The canyon is very deep at this point - perhaps 4,000 feet or more. Unlike Yosemite Valley, the canyon here is "V" shaped, created mostly by the cutting erosive action of streams, though there are plenty of sheer rock faces which certainly were scraped and formed by glacial action 25,000 years ago or more. The river flows thru rapids almost everywhere, with few calm spots, and takes on a light green color from the air which is intermixed as the river churns over the rocks.

Our third day of hiking takes us to Pate Valley, an unpreposessing trail junction in deep woods. On our way there we pass thru a grove of tall trees, probably Giant Sequoias, certainly over 100 feet tall, and with diameters of maybe 10 feet. These trees, with shaggy red bark, stand out from the pines and a few oaks which are intermixed here. In the High Sierra (above 8,000 feet) there are mostly needles on the ground, but here we enter forested areas where dry dead oak leaves predominate on the trail, sometimes making it hard to find. It's at this spot where Jason, walking blithely along the trail, spots a snake crossing in fromt of him, and realizes it's a rattlesnake. Never having seen one, I'm curious but cautious. This one has taken refuge by coiling in a bush a few feet off the trail. He's more interested in getting out of our way than in threatening us. We pass by.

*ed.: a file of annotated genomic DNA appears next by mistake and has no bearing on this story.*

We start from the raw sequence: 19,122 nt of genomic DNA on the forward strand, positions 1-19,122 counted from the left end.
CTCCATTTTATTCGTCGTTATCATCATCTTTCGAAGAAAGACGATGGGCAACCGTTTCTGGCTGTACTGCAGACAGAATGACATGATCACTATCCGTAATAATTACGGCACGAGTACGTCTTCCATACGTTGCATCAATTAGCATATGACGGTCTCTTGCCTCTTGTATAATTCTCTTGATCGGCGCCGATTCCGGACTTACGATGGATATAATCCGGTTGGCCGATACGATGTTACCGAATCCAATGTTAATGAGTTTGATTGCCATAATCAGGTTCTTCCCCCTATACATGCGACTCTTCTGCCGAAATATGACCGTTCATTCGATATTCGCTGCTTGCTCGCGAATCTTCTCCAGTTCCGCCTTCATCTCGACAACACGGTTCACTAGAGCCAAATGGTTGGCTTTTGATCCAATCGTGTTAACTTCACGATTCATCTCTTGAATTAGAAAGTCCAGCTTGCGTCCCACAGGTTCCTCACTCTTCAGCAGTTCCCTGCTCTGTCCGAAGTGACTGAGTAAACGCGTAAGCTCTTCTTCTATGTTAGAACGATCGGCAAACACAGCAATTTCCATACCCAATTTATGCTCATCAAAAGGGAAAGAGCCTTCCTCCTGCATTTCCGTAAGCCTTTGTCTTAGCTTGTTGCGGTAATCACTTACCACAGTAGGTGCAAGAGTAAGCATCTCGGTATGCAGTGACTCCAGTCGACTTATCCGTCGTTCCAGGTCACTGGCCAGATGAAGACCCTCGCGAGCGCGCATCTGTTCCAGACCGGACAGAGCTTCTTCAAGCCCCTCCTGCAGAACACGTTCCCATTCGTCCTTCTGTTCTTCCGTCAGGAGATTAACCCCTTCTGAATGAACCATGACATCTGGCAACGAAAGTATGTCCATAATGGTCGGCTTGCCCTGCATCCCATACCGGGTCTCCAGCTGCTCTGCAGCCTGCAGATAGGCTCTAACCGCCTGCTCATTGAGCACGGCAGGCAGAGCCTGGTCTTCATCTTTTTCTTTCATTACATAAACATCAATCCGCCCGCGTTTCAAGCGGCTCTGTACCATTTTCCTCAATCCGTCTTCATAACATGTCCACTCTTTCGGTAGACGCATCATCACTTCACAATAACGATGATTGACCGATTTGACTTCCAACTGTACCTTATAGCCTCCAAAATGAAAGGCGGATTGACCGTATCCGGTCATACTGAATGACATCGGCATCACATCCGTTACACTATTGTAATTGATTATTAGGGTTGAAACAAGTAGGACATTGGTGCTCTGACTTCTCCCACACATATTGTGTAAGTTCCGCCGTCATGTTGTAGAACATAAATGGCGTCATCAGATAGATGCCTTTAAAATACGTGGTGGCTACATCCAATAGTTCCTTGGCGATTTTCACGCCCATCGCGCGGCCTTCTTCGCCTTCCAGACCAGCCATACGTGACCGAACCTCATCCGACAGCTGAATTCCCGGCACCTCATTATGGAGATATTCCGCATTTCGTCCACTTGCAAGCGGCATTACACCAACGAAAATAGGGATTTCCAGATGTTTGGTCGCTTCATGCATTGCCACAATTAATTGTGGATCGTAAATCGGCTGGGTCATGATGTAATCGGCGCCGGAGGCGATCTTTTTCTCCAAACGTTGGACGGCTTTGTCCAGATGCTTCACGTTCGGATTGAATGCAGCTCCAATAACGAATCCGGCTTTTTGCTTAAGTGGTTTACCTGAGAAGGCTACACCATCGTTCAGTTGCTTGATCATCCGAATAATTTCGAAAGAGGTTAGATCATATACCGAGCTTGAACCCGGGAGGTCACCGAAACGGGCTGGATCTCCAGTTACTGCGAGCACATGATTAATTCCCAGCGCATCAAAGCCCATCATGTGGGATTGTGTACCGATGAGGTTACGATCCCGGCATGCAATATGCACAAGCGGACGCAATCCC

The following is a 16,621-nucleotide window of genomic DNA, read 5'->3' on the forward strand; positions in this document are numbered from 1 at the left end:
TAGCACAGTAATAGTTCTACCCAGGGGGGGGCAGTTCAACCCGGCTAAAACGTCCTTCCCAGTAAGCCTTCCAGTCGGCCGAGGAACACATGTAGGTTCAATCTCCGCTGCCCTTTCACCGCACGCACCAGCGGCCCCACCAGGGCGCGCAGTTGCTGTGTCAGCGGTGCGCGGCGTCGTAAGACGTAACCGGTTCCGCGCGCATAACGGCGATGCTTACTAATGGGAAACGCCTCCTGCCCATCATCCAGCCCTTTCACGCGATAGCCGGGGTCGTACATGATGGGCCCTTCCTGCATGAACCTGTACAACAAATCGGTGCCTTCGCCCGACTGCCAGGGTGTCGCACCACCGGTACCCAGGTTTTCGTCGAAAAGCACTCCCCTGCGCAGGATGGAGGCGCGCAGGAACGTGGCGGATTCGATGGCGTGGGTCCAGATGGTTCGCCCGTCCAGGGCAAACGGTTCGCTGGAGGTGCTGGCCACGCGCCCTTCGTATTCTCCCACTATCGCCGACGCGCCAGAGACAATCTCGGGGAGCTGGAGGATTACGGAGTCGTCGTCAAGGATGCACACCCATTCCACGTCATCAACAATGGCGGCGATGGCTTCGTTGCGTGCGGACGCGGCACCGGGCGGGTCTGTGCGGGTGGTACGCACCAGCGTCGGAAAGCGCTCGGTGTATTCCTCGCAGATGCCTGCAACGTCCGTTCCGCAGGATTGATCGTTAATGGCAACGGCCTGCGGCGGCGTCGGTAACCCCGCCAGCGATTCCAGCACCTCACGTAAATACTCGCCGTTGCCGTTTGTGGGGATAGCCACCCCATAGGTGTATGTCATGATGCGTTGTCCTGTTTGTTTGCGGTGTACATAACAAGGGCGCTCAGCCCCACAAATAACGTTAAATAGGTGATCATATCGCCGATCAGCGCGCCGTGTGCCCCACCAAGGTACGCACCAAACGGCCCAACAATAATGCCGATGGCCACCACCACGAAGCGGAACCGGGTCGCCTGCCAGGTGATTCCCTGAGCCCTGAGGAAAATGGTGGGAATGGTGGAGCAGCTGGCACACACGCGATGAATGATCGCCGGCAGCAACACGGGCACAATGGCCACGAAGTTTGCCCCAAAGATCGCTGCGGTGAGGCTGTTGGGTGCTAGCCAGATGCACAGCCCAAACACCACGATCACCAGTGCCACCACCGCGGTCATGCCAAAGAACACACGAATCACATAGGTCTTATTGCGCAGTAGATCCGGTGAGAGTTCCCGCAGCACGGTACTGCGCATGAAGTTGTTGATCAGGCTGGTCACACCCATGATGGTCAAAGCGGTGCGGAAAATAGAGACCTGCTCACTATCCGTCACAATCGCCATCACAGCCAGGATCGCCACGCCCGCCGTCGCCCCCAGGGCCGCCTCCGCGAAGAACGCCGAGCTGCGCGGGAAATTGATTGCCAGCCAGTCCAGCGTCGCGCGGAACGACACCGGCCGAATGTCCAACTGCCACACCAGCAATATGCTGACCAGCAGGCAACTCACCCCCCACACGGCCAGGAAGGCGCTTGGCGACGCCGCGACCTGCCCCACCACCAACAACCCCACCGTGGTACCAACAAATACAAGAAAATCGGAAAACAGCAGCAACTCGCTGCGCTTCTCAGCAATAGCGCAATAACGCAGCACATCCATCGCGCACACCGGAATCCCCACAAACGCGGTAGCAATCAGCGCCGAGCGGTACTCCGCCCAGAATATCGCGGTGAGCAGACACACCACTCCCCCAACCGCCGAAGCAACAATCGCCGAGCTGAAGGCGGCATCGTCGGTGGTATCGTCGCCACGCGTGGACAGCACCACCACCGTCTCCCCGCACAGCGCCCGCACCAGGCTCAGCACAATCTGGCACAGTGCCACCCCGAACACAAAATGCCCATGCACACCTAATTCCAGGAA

The canyon is filled with spring and early-summer wildflowers at places, and the type of flowers changes as our elevation changes. There are a few butterflies flitting around as well. In fact, it's while I'm trying to shoot some pictures of butterflies that I spot the giant redwoods!